Be first on last off. I always used to lag back during boarding, thinking that the less time on the aircraft with my baby, the better. That was kinda dumb. Inevitably I’d get on, with my massive backpack and little (or multiple bundle) and when I finally got to my seat (at the back of the plane… where else?) there was never any overhead locker space left. Now I get to the front of that line: I board, settle my kids in their seats and stuff their toys, spare diapers and wipes in their seat pockets and stow my baggage overhead.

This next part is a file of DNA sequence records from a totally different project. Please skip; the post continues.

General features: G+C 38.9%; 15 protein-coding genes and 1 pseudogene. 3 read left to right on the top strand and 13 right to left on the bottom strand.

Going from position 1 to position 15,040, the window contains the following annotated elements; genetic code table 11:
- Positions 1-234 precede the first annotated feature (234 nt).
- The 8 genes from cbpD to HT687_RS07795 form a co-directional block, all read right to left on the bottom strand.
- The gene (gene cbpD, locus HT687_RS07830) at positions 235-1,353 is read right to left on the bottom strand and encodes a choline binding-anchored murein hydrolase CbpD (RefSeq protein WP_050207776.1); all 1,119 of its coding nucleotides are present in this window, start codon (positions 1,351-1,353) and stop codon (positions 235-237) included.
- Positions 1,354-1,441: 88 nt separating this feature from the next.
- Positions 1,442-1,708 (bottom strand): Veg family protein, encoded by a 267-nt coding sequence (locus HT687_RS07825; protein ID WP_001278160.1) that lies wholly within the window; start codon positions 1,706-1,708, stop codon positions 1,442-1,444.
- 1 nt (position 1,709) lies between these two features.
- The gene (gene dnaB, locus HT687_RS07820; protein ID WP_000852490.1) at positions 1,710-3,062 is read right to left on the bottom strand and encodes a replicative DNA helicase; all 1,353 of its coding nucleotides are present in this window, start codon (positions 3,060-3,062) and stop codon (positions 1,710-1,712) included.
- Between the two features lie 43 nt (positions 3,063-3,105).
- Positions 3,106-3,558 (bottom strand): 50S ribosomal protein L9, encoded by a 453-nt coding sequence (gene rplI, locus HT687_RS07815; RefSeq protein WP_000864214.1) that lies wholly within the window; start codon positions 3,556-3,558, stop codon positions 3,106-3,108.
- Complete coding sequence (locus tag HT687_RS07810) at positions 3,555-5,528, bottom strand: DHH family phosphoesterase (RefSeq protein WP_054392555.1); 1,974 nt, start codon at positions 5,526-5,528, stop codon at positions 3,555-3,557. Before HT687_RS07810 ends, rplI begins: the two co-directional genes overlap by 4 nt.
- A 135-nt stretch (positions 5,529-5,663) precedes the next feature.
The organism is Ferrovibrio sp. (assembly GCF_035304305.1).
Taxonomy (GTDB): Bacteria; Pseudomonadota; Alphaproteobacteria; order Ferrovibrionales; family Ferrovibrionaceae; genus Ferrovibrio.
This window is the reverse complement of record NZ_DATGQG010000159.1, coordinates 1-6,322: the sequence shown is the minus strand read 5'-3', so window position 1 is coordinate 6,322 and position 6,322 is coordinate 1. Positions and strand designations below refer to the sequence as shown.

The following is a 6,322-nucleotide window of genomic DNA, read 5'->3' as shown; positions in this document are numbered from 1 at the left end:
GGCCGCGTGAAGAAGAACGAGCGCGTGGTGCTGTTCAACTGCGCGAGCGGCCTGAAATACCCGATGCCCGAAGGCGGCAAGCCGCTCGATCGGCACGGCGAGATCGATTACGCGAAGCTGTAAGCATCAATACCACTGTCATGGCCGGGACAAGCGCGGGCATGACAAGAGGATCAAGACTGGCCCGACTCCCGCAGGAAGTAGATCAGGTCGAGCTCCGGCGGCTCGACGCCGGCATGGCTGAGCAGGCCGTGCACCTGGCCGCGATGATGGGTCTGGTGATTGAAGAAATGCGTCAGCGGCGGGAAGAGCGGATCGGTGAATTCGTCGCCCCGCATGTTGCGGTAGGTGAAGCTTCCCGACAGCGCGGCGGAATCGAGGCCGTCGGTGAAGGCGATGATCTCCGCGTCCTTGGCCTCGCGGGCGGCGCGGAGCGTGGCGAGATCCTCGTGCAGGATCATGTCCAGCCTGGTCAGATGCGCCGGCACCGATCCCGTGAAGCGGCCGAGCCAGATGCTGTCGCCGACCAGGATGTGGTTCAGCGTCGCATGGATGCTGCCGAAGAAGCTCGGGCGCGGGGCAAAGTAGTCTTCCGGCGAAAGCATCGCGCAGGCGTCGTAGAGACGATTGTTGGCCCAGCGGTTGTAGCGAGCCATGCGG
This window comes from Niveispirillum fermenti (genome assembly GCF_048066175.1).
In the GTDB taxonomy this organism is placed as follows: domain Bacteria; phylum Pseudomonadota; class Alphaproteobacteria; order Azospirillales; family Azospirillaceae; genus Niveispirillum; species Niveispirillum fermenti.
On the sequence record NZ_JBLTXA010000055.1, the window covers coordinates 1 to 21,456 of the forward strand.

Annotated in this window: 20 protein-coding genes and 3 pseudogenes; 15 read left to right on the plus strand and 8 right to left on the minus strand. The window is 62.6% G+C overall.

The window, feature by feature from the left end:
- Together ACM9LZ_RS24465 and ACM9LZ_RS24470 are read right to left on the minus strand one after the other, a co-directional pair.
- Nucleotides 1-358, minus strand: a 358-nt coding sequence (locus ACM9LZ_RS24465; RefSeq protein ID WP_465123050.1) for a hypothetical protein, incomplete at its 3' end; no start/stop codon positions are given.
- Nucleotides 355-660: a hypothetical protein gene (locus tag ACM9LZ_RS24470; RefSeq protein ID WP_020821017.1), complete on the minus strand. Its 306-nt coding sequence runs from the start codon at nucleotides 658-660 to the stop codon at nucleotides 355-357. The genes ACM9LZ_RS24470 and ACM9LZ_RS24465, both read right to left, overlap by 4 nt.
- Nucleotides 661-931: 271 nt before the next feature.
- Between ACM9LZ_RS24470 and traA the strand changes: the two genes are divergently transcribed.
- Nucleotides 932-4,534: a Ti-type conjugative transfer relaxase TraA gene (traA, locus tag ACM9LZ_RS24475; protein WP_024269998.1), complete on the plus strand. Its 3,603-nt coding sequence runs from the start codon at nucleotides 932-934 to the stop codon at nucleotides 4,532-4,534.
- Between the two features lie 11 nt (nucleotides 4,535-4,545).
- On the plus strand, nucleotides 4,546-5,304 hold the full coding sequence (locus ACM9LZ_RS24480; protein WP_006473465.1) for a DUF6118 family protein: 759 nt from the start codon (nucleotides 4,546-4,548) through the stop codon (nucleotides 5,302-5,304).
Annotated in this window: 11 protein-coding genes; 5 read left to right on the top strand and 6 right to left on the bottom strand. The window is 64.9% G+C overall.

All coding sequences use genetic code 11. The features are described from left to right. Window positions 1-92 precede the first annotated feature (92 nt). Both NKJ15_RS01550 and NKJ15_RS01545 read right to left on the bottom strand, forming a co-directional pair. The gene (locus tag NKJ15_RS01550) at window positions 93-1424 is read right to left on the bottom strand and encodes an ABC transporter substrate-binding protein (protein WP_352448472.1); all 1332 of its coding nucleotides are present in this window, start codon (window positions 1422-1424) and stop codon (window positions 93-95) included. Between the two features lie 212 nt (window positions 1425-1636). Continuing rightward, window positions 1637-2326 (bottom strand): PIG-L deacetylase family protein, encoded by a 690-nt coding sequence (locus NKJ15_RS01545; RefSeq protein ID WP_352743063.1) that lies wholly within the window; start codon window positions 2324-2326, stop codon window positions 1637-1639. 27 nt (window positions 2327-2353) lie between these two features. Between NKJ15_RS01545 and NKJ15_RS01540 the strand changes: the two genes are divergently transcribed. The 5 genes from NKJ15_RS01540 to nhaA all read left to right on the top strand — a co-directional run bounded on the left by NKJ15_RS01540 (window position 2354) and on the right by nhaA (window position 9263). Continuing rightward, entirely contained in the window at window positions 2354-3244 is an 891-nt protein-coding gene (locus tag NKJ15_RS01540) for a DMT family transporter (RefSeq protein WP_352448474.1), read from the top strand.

Accept help, no matter how it presents itself. If a stewardess asks if she can find a movie for my daughter – ‘Yes please! That’s great!’. If an old lady asks if she can hold my baby so I can pee with only two in tow – ‘Oh aren’t you wonderful. Thank you so much’. Gone are the days of suffering quietly and trying to do it all by myself. Let your kids do their own PR as they walk down the aisle. Smile graciously and accept any and all praise you may receive. You have comrades in arms on that plane. Other moms, dads, grandmas and grandpas who all know how tough it is are on your side, rooting for a good flight and crowing for you (or commiserating with you) when you finally touch down. And if you manage to flag down a ride at the other end, take it. I jumped on one of those golf carts once in Sydney and was escorted to the front of the immigration cue by the driver. Woo hoo!